Aires was commenting on the forthcoming 2012 Student Village Makoya Youth Awards, scheduled for next week Tuesday at the Johannesburg Country Club in Woodmead, in the morning.
According to informed economical decision-makers, youth are the future generation and in the next decade the world will be about them, on them, and decided by them! Agree?
The awards are based on national research conducted among tertiary education students at South African universities, throughout the country.
According to Aires, there are 10 award categories covering different criteria. These include the Best 360 Degrees Award, the Most Aspirational Graduate Recruitment Programme Award, the Eye Catcher Award, the OMG! Award, and the WTF? Award, etc…
The youth marketing campaigns on campuses are voted for by the students.
Past winners include PPC, Blackberry, MTN and Unilever.
An array of marketing and branding experts; clients and media representatives, advertising agencies and law makers, will grace the Makoya Awards-which loosely translated means-real deal.
Anyone wishing to attend the awards can RSVP here:
http://sv.co.za/breakfast/ or send email to:Tamsyn@studentvillage.co.za
Meanwhile, owning a car is part of ‘the dream’ for almost every South African student in the 18-25 year demographic but there are some serious financial insights and access challenges clouding the way. The SA Student Motoring Survey 2012 examined what exactly is holding them back.
The online survey carried out by youth marketing specialist Student Village, along with Amoeba Insights, during August this year included qualitative focus groups for in-depth contextualisation and insights. It showed that only one out of every three students already own a car. Almost four out of five students intend buying a car as soon as they start work.
Of concern however is that most of these students felt intimidated when it came to obtaining finance, dealing with insurance providers and getting the right advice. “Let’s never forget that today’s students are tomorrow’s spenders.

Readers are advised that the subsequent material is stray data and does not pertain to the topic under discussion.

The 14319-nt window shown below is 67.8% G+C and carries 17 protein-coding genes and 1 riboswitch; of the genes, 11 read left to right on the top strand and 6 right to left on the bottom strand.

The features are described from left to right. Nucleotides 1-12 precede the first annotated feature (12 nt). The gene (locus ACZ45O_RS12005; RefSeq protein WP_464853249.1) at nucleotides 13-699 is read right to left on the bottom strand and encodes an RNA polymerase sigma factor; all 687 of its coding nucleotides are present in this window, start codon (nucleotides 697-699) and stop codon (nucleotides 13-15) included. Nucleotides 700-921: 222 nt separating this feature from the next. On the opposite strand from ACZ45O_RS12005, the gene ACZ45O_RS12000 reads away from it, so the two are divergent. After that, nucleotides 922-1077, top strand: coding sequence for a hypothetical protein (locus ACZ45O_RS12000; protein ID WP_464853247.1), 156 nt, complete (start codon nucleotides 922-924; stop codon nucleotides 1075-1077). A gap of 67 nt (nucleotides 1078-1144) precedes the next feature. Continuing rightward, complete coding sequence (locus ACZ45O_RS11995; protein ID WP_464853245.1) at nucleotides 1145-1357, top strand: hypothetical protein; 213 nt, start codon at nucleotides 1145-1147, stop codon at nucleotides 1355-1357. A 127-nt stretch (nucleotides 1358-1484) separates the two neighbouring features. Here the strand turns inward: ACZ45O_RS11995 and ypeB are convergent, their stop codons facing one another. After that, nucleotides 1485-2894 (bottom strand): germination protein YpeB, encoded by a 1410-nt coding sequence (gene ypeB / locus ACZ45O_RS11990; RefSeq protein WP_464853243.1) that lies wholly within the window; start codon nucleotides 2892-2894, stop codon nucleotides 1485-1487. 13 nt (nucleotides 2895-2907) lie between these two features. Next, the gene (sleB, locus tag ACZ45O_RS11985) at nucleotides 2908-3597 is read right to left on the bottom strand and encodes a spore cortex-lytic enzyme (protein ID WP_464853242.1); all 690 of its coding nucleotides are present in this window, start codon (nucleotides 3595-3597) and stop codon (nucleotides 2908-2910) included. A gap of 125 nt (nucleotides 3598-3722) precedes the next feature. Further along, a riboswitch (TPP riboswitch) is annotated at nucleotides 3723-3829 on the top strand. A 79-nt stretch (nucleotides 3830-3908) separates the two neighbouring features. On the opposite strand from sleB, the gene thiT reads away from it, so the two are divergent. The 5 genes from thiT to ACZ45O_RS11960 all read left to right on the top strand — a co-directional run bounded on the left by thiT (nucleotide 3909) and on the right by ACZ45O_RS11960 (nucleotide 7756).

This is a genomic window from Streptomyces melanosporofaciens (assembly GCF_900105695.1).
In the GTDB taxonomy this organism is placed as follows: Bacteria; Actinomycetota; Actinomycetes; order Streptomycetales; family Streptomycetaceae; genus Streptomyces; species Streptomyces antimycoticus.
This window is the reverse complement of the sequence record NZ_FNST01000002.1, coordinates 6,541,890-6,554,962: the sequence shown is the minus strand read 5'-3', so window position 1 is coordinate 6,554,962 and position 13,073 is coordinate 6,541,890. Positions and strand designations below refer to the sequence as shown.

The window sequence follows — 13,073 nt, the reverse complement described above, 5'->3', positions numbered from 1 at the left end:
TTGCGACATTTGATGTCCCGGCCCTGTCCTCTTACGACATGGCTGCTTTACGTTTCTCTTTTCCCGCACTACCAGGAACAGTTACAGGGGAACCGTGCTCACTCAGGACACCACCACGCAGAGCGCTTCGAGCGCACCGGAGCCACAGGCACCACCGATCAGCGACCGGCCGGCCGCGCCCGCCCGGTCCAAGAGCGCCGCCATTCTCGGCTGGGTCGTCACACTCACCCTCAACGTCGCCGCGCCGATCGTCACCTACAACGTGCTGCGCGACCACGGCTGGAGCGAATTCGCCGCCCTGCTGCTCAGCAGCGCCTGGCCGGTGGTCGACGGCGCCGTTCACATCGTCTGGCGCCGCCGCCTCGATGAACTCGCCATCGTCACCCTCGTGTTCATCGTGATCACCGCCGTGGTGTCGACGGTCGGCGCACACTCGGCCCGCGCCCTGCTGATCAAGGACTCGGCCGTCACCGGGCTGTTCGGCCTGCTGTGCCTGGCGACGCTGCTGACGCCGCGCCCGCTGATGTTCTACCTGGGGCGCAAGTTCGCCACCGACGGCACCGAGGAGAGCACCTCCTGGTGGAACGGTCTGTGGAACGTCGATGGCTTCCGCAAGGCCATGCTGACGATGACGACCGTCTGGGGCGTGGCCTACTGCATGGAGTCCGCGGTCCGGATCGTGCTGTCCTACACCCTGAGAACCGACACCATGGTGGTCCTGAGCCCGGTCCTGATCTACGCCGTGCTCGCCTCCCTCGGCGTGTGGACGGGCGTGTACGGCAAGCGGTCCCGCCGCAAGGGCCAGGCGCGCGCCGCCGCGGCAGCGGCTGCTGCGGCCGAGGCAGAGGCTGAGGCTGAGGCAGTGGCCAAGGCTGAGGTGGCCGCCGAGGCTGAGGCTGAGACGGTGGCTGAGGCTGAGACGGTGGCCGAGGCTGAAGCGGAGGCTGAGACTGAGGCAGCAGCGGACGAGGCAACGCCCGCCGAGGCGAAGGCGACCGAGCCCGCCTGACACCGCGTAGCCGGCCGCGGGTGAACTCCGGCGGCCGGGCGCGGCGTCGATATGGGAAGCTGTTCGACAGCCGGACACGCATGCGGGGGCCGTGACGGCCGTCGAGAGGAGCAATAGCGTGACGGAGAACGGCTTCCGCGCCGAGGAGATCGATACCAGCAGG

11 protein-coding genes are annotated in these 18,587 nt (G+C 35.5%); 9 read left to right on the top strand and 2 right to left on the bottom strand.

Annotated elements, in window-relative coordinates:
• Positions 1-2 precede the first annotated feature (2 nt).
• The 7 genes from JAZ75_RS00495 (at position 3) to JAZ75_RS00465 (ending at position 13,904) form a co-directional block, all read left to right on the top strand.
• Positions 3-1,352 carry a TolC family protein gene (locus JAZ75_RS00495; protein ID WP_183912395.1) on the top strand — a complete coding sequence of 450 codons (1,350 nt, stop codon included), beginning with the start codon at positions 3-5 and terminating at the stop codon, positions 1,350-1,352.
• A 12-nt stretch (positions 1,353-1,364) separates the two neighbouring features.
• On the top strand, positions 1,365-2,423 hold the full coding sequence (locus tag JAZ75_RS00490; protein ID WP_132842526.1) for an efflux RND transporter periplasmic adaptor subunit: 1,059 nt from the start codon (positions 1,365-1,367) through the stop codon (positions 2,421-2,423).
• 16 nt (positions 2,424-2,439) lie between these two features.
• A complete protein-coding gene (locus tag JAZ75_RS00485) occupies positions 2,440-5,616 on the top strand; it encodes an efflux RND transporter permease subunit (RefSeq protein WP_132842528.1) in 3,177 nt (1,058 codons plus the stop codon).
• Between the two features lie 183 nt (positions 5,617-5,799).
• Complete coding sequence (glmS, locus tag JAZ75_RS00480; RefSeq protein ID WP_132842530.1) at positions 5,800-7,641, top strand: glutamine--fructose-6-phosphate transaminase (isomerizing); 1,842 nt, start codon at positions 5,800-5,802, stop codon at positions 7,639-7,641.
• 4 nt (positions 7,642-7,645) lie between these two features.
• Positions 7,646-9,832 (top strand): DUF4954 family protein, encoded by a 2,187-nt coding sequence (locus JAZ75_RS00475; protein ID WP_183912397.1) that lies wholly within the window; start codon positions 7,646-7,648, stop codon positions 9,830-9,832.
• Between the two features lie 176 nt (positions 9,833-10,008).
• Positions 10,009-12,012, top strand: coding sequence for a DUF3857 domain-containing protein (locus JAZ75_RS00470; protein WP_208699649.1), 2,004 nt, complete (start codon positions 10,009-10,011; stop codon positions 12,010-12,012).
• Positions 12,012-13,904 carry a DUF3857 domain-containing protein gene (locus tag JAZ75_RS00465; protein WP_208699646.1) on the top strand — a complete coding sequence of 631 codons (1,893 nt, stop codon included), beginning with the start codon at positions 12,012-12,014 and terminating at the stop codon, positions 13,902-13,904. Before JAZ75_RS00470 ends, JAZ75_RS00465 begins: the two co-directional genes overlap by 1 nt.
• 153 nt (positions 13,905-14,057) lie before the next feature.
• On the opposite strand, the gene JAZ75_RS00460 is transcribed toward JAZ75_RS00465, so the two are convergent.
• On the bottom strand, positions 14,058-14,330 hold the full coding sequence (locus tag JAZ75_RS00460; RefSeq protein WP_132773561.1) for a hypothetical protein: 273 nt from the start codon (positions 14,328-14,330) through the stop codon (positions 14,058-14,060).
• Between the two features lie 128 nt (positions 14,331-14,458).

So, understanding how they view buying their own cars and what’s holding them back is really important to local car manufacturers and all related financial/motoring suppliers, such as banks, insurance companies and even fuelling stations,” says Marc Kornberger, a director at Student Village.
“As such, our research not only highlights the market potential but more importantly, the stumbling blocks associated with this prospective growth – including financing, accessorising, refuelling and the insuring vehicles.”
The research further demonstrated that students view owning a car as route to their independence, as well as elevating their status on campus.
“Almost every student who took part in the survey saw owning a car as an extension of their personality. For them, accessorising their cars, as well as which brand and model of car they prefer, says a lot about ‘who they are’ as individuals and what they have achieved,” adds Kornberger.
The most commonly owned cars on campus currently are the VW Polo, Toyota Yaris, Opel Corsa, Hyundai Getz and Ford Focus. “All these brands are synonymous with the youth right now.
Car manufacturers wanting to tap into this market or increase their share should note that styling and additional value adds really count. For example, Hyundai seems to be gaining ground with youth, which may be due to its recent change in styling,” says Kornberger.
A strong indicator in the survey is that most student car owners had turned to their parents for advice when deciding what to buy, and how to finance and maintain their vehicles. “This need for advice by potential young buyers creates a massive opportunity for financial institutions, such as banks and insurance houses, to really hone in on the student market and provide the necessary transparent advice and support needed.
“Our survey shows ABSA, FNB (Westbank) and Standard Bank as the more approachable banks when it comes to car financing. However, nine out of every ten of our respondents said they felt intimidated by banks and did not believe they understood the needs of students.”
Other key findings, of interest to highlight include:
· 82% of current student car owners spend R3 000,00 per month on
· Car insurance was seen as a ‘must have’ by many, although most
students believed that dealing with providers here would prove difficult
· Another ‘must have’ is car accessories, such as tinted
windows, sound, GPS, Bluetooth, park distance control, and mag wheels
· Almost half of student cars owners spend over R800 a month on
fuel, and their top three preferred suppliers are Engen, BP and Shell.
“Owning a car will be a reality for many South African students in the future. Marketers and manufacturers in the motoring sector could realise significant benefits from understanding this target market’s needs and aspirations with respect to fine-tuning their advertising campaigns, future design and innovations, financing packages and overall brand communications,” concludes Kornberger.